On the day I was there, Tammy’s class was reviewing nouns and verbs. The first thing I noticed was how Tammy got the class’s attention. She used a call out and answer system where she would use the word “class” and they would answer with “yes.” Seems simple but the active engagement part of this is that they had to answer in the same way that she called out. For example, if she “Oh class, oh class,” they would answer, “Oh yes, oh yes” or “Class,class,class” would be answered with “Yes,yes, yes.” This simple but effective strategy makes the students an active part of the class. They have to both listen to what has been said and make a verbal response, not just take a passive action.
Tammy then used hand gestures along with a verbal definition to review the concept of noun. A noun is a person (thumbs pointing at shoulders), place (palms down pretending like you are smoothing out sand), or a thing (hands patting the desk). she repeated this several times with the students mimicking the words and actions with her. They then used the hand gestures with several nouns to practice (Ex – teacher is a person so thumbs pointing at shoulders, North Pole is a place so hands smoothing sand, gift is a thing so hands patting desk). These hand gestures help the brain process the information so that the students can better remember.
After several times together, Tammy says, “Now teach.” the students then turn to a partner and teach each other what they just learned. This process of teaching each other both reinforces the learning (if you can teach something, then you really understand it) plus is also a quick formative assessment for Tammy to see who really got it and who didn’t.
As a final piece, the class comes back together for final review. Tammy calls on students to give examples, then the class together gives positive reinforcement for right answers (a verbal firework, a backwards swoop, lots of fun possibilities).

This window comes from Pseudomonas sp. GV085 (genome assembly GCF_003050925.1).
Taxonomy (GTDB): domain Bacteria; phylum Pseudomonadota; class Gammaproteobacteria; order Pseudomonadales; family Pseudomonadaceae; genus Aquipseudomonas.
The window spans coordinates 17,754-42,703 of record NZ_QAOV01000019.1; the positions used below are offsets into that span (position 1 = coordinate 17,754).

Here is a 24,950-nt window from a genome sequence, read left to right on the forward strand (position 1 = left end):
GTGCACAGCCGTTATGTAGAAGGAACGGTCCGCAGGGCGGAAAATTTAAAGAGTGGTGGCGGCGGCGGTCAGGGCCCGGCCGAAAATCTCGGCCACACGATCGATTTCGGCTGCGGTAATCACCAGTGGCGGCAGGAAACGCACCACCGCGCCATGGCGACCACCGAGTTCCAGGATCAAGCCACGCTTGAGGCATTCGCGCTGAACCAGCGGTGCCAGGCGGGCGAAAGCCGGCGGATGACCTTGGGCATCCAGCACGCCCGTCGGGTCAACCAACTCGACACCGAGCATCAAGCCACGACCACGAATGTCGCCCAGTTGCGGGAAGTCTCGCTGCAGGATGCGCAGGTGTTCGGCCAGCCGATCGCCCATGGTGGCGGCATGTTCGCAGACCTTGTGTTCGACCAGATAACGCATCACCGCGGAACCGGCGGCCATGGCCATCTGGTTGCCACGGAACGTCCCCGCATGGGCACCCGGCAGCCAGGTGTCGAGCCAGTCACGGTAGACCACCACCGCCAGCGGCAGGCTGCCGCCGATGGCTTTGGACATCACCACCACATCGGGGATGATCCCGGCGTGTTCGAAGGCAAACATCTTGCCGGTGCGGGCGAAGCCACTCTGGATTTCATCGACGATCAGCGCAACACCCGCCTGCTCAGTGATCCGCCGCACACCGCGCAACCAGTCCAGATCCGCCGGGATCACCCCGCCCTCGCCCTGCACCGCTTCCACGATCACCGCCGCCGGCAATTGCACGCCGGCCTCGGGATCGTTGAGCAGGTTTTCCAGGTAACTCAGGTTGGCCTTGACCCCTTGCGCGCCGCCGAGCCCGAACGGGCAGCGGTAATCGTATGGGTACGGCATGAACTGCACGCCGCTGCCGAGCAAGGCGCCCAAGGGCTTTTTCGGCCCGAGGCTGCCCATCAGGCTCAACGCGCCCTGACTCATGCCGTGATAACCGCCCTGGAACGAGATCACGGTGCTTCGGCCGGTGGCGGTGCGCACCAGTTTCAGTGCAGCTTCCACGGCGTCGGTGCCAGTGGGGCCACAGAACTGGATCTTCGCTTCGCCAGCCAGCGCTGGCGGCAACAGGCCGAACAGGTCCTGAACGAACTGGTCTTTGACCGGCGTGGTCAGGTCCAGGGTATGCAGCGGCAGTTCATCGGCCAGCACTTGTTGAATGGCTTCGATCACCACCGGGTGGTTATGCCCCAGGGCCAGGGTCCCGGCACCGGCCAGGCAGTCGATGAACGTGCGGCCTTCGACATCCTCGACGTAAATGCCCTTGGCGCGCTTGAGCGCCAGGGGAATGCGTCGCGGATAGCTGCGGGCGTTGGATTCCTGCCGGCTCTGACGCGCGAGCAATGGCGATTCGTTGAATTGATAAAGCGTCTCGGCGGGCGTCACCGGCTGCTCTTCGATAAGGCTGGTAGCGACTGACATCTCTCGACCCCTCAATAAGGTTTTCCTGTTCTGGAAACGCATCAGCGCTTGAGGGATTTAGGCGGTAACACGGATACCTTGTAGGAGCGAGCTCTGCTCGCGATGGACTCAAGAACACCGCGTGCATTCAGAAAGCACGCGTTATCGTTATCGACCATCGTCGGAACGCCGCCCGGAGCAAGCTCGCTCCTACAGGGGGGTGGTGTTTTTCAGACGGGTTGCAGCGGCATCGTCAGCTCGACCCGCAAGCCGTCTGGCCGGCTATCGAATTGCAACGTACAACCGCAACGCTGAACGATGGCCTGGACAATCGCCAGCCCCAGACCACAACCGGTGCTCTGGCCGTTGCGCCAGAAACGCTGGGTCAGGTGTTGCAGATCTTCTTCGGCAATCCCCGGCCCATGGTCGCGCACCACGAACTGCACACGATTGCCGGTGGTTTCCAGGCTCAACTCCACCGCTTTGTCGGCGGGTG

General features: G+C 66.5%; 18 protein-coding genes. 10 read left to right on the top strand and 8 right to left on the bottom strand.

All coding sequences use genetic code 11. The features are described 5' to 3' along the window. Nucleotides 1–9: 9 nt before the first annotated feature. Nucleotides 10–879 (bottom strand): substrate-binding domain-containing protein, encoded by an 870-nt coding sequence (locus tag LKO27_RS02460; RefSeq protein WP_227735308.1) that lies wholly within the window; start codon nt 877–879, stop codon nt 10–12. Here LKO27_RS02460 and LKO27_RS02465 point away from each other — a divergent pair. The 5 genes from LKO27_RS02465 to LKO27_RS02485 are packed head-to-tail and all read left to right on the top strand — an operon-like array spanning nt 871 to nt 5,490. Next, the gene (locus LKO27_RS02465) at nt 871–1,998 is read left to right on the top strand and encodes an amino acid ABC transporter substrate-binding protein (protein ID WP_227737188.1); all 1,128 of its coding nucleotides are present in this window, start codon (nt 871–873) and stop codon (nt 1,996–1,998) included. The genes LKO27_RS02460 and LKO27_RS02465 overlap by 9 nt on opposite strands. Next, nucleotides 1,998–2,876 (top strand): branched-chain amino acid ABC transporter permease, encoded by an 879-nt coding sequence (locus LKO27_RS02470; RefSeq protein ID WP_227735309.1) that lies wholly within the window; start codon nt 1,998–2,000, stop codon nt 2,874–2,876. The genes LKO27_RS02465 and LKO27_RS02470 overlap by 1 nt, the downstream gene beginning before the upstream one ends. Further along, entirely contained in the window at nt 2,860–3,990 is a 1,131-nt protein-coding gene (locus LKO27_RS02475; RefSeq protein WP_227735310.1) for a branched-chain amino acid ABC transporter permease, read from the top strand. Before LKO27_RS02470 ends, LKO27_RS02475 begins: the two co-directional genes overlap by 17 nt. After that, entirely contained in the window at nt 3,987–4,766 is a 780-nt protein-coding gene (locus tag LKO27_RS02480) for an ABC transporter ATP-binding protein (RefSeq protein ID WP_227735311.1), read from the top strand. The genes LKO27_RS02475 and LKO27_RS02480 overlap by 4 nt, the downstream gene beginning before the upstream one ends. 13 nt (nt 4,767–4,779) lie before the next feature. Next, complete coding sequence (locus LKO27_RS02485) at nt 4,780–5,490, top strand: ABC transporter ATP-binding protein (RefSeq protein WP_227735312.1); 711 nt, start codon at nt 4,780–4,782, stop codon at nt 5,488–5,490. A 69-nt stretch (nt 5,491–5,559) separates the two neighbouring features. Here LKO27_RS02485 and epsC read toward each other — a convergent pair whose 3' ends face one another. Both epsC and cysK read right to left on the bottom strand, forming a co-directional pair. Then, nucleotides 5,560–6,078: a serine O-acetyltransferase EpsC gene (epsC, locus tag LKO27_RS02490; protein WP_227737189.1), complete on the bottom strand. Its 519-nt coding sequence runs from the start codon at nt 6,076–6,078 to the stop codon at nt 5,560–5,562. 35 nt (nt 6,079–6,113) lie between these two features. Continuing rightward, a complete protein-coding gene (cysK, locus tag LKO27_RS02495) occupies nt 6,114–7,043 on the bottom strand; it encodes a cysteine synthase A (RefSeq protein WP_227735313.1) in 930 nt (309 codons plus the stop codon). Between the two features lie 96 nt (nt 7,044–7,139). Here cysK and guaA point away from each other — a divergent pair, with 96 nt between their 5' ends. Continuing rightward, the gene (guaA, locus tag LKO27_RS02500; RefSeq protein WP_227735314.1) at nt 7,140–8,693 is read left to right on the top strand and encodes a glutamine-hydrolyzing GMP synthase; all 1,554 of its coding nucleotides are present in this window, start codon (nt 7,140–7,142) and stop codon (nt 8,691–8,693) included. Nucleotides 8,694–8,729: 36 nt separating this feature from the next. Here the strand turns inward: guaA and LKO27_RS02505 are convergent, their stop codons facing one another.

The beauty of this whole process is that every student is engaged during every piece of the lesson. There are constant verbal callouts, hand gestures, teaching each other, verbal rewards – all done by every student in the class. The energy that Tammy puts into this is incredible but seeing the children so engaged makes it worthwhile.
Of course, this lesson is just a small example of all that goes into the whole brain teaching. I was curious how all this fits into a bigger picture. Can she see a difference in her students now as opposed to before she started using the whole brain approach. She says yes. AN example she gave me is the quality of writing that students are now doing. She had the class teach me about how to turn a blah sentence (The dog barked) into a spicy sentence, an extender sentence, and a genius sentence. Then how to apply the same concepts to writing a paragraph. Tammy said that since she started using whole brain teaching and embedding concepts like these through verbal definitions linked with actions, the students writing has greatly improved.
Jenny Shiplett’s class was equally interesting to observe. Since I did not have as much time in there, I did not get to observe a whole lesson, but Jenny did some review with students on sentences. The class sang a song about sentence structure to the tune of All the Single Ladies (quite catchy) which included hand gestures for things such as a capital at the beginning of the sentences and a period at the end. Like the other second-grade class, she then had them “turn and teach” each other and then did a class review with verbal praise. Again, the interesting piece to observe is how Jenny is able to keep all the students actively engaged by using verbal cues, hand gestures, teaching to each other, and shoutouts from group for individual praise.
I honestly was thoroughly impressed by the enthusiasm and energy that both Tammy and Jenny infused into their classes. And zero discipline issues – not even minor infractions – on the Monday before Christmas break! To me, that is a testament to the power of the strategies that these teachers are employing.
So here’s a #PublicSchoolShoutout to Tammy Cook, Jenny Shiplett, Susan Teal, Janice Coleman, Heather Spafford, and all the New Lexington Teachers. You are another reason why we should all be #OHPublicSchoolProud.
To all my readers, I wish you a very happy new year. Need a suggestion for a New Year’s resolution? Commit to visiting a public school classroom this year and share what you see. There are incredible things happening in classrooms every day. Let’s commit to lifting up these stories and sharing our pride in our public school teachers.
Interested in having us visit your classroom? Please contact Jill Jones to schedule.